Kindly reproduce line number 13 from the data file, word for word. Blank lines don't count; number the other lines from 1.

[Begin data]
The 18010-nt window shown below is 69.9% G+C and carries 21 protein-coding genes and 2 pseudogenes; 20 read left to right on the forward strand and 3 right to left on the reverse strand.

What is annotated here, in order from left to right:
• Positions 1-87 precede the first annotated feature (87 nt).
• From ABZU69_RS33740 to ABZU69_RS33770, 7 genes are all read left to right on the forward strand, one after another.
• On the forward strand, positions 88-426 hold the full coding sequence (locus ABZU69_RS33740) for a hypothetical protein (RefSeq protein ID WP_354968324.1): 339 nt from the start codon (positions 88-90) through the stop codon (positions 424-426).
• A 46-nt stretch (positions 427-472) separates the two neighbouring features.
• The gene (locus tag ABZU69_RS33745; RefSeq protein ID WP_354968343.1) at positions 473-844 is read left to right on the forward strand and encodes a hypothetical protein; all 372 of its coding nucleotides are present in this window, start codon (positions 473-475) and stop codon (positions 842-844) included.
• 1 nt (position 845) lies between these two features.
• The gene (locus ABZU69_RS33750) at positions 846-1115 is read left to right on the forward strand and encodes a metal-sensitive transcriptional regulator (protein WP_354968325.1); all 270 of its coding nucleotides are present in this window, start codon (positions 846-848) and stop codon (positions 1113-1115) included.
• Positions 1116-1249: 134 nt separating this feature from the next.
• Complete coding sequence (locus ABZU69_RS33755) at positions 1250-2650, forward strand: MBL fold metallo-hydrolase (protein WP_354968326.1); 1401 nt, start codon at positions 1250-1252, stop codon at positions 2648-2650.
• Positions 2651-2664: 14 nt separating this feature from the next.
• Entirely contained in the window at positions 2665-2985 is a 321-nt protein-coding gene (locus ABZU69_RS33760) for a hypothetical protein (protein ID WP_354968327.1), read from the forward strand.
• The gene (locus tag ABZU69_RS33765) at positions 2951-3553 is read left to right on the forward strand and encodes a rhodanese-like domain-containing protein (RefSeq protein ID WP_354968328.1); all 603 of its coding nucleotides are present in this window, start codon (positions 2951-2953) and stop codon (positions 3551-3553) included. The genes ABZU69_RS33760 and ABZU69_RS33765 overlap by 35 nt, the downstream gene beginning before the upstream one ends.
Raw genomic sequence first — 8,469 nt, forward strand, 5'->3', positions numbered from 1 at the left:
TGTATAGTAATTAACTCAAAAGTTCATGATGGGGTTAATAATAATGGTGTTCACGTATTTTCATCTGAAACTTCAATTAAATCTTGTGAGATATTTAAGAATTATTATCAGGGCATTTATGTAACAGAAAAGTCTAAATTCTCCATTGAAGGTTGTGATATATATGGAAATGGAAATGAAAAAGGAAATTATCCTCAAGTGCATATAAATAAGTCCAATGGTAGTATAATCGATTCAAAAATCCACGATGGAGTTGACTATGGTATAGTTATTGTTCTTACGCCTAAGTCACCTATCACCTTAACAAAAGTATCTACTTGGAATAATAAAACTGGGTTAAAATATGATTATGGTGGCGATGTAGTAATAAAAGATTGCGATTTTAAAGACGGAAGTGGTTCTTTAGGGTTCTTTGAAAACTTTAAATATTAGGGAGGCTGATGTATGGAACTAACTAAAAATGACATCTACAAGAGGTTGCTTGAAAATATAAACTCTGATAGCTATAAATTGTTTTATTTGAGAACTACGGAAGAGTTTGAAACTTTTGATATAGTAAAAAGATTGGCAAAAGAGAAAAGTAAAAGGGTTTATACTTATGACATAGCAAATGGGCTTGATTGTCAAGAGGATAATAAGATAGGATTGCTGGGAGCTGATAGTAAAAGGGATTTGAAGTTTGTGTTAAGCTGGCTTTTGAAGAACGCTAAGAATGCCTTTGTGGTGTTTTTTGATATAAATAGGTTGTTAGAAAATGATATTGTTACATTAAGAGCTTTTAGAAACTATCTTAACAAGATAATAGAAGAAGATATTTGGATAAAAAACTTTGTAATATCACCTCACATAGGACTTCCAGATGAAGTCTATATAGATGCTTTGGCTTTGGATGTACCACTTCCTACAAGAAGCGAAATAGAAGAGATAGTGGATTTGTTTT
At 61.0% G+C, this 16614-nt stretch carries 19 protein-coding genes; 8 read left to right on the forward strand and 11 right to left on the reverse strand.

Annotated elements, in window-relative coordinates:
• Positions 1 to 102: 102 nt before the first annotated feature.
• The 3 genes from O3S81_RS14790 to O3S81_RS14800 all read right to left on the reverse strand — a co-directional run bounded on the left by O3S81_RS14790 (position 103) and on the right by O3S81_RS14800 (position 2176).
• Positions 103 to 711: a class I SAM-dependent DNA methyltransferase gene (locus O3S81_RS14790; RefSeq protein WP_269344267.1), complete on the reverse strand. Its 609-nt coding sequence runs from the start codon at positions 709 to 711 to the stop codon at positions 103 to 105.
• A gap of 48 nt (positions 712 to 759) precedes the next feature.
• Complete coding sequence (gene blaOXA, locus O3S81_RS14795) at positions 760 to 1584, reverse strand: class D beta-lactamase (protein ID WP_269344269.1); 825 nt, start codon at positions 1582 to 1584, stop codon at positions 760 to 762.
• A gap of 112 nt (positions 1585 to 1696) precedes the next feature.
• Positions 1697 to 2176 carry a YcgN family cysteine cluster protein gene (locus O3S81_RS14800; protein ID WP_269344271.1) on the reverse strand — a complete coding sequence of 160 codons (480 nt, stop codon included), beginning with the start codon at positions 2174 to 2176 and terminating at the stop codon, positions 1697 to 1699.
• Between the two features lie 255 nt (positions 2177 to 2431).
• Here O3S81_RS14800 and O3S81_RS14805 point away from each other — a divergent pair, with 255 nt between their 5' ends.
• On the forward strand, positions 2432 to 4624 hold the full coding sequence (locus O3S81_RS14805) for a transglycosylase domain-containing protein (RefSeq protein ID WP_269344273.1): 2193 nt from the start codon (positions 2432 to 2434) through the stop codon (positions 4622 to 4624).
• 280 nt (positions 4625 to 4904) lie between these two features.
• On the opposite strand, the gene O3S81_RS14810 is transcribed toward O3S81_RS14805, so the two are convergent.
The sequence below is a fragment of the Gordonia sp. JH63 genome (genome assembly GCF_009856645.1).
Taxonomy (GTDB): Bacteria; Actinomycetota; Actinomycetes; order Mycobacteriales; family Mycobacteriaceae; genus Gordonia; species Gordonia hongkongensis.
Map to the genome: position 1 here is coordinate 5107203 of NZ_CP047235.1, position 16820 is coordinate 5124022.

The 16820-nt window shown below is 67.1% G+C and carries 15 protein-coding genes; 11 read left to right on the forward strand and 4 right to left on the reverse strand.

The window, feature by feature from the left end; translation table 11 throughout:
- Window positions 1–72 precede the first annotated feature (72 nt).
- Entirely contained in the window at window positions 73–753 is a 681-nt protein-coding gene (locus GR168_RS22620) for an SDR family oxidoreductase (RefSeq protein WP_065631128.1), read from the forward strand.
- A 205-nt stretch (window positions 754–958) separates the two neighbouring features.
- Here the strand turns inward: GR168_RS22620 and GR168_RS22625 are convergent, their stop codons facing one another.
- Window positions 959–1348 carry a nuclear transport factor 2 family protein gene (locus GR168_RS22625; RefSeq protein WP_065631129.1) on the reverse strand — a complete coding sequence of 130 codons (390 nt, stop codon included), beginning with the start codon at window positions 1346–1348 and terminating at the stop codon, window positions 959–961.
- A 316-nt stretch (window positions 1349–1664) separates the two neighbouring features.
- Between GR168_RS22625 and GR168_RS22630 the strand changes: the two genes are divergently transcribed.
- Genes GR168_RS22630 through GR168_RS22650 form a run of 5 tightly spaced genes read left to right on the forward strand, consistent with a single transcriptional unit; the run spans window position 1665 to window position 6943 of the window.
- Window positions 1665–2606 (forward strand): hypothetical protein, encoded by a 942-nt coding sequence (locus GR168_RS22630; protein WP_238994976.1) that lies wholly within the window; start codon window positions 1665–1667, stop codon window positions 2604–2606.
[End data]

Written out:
• Entirely contained in the window at positions 2665-2985 is a 321-nt protein-coding gene (locus ABZU69_RS33760) for a hypothetical protein (protein ID WP_354968327.1), read from the forward strand.